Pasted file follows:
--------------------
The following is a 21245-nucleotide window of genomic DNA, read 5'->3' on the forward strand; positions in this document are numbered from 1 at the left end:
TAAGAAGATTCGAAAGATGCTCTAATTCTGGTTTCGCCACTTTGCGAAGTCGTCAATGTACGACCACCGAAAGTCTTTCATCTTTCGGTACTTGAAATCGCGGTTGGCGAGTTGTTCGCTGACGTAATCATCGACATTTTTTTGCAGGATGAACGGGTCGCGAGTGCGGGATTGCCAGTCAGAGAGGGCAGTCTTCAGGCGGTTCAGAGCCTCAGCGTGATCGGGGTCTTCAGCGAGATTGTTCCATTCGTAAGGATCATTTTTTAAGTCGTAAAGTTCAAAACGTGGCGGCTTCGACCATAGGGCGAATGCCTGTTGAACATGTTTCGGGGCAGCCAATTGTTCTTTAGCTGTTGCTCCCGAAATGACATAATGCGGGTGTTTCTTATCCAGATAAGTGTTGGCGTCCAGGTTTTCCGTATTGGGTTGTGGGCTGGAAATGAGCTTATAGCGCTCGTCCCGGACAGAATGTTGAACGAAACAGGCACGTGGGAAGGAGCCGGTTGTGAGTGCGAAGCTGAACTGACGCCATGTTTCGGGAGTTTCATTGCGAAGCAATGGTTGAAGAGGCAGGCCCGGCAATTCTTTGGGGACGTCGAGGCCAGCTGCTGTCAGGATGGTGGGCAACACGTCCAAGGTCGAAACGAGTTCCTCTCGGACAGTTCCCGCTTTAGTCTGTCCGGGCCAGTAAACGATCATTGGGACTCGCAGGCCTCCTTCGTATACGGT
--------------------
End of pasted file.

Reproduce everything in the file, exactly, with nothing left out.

The following is a 21245-nucleotide window of genomic DNA, read 5'->3' on the forward strand; positions in this document are numbered from 1 at the left end:
TAAGAAGATTCGAAAGATGCTCTAATTCTGGTTTCGCCACTTTGCGAAGTCGTCAATGTACGACCACCGAAAGTCTTTCATCTTTCGGTACTTGAAATCGCGGTTGGCGAGTTGTTCGCTGACGTAATCATCGACATTTTTTTGCAGGATGAACGGGTCGCGAGTGCGGGATTGCCAGTCAGAGAGGGCAGTCTTCAGGCGGTTCAGAGCCTCAGCGTGATCGGGGTCTTCAGCGAGATTGTTCCATTCGTAAGGATCATTTTTTAAGTCGTAAAGTTCAAAACGTGGCGGCTTCGACCATAGGGCGAATGCCTGTTGAACATGTTTCGGGGCAGCCAATTGTTCTTTAGCTGTTGCTCCCGAAATGACATAATGCGGGTGTTTCTTATCCAGATAAGTGTTGGCGTCCAGGTTTTCCGTATTGGGTTGTGGGCTGGAAATGAGCTTATAGCGCTCGTCCCGGACAGAATGTTGAACGAAACAGGCACGTGGGAAGGAGCCGGTTGTGAGTGCGAAGCTGAACTGACGCCATGTTTCGGGAGTTTCATTGCGAAGCAATGGTTGAAGAGGCAGGCCCGGCAATTCTTTGGGGACGTCGAGGCCAGCTGCTGTCAGGATGGTGGGCAACACGTCCAAGGTCGAAACGAGTTCCTCTCGGACAGTTCCCGCTTTAGTCTGTCCGGGCCAGTAAACGATCATTGGGACTCGCAGGCCTCCTTCGTATACGGT